So this idea came from re – watching the episode where Lisbon says that the team is a family and me giving the characters on my mobile Oregon Trail game the names from The Mentalist. And then I decided to make a full fledged fic out of it. I'm not going to give you guys a huge A/N, but basically this is based off of the actual show, but it just takes place in the early 1840s and is an Oregon Trail fic. Lots of stuff from the show will appear in this fic as close to how they actually happened as possible while fitting the time period.

I don't own anything.

Teresa Jane made a face at the strawberries that were presented at the marketplace. Rotted. Not to the point that one could tell for sure by looking at them, but the strong strawberry smell that surrounded the fruit stand and the slight discoloration of the berries themselves were enough to tell her that. "These are no good," she told the angry looking man standing beside them.

"You will not find strawberries this cheap anywhere else in the area," he told her, folding his arms. Teresa wrinkled her nose – he smelled worse than the berries. "Everyone else cheats you. I am honest."

"Just because your sign doesn't say 'fresh' does not mean that you are being honest," she told him. "I don't know where you grow these to have them weeks ahead of anyone else, but they aren't worth anything."

"You ain't worth anything," he sneered, turning slightly from her to target the crowd ahead of him. "Strawberries! Cheap strawberries!"

Teresa rolled her eyes and continued on. She was one of the few widows who hadn't had to turn to prostitution to provide for her children after her husband's death. That was certainly worth something. Not worth arguing with the smelly man over, but something nonetheless. However, not having to turn to prostitution didn't mean she could afford to buy strawberries the moment that anyone had them, even as a married lady once again, she had to wait until June when the surplus drove down the prices.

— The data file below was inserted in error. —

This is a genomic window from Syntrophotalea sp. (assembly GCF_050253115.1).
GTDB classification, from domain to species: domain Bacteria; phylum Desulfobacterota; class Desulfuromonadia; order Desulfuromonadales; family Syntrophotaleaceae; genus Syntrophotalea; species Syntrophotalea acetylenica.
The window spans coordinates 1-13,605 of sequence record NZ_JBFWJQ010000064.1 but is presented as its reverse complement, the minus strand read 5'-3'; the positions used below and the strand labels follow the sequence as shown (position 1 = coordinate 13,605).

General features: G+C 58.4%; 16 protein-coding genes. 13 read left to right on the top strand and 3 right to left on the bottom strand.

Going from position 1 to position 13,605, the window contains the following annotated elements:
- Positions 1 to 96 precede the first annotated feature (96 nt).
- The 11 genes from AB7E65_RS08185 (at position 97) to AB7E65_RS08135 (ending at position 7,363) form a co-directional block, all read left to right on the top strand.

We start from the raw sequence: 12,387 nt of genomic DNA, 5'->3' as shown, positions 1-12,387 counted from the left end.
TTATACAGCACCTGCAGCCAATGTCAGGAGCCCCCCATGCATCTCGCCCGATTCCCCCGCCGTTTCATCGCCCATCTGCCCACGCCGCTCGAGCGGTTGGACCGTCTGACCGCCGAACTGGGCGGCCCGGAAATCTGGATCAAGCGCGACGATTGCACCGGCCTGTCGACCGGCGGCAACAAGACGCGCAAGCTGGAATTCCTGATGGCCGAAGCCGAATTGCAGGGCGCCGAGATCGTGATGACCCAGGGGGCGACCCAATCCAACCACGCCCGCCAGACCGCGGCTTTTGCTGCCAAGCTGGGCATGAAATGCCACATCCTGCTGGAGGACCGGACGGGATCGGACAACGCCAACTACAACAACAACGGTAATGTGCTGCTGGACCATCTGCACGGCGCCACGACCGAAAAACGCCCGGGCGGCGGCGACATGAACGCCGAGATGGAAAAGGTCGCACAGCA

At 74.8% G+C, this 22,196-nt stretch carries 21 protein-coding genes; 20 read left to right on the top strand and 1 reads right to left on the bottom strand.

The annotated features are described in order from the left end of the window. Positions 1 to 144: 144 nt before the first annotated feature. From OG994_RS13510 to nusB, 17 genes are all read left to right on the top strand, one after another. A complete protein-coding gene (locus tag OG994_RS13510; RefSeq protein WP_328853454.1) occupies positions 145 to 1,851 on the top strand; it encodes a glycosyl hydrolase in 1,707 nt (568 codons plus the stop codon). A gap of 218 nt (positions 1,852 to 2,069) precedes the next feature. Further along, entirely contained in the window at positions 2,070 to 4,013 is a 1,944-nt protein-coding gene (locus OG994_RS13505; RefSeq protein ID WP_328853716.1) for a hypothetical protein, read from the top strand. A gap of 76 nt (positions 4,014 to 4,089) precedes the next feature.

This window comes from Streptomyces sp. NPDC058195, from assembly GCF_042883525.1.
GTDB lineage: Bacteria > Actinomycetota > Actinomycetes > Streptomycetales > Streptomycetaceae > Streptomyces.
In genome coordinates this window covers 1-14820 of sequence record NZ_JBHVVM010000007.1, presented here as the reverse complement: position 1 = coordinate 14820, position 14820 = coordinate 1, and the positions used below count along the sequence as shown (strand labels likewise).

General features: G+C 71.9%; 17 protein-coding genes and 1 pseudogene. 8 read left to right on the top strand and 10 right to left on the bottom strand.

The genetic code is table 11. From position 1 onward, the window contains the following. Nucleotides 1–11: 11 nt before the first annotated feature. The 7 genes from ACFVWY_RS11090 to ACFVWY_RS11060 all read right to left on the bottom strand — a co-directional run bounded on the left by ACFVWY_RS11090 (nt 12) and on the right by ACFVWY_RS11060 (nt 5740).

For now, her main concern was finding her husband. She turned down the dusty main street and sidestepped two boys running about with bird whistles. She was glad that her sons weren't into playing with those things; excessive noise was not something that she was good with dealing with.

"Hey! Hey! Teresa!"

She looked up – an odd direction to follow a voice – and her face showed her shock at the site of her husband standing on top of the blacksmith's shop. He gave her a grin, waved…and then turned and jumped off the back of the house.

She burst into a run, shouting his name as she crossed the street and ran around the side of the building, expecting to find him lying lifeless and wondering why. He had ambitions, he had a life goal. And none of that included grinning at his wife and then jumping off a building onto the metal hitching posts that George Smith had behind his facility.

She didn't find him lying lifeless. She didn't find him lying there at all. She frantically scanned the yard before her eyes wandered up again. There he was, grinning down at her from a sheet that he had tied to the trees and had fallen onto, now lying in it like a hammock. "No worries. I'm fine."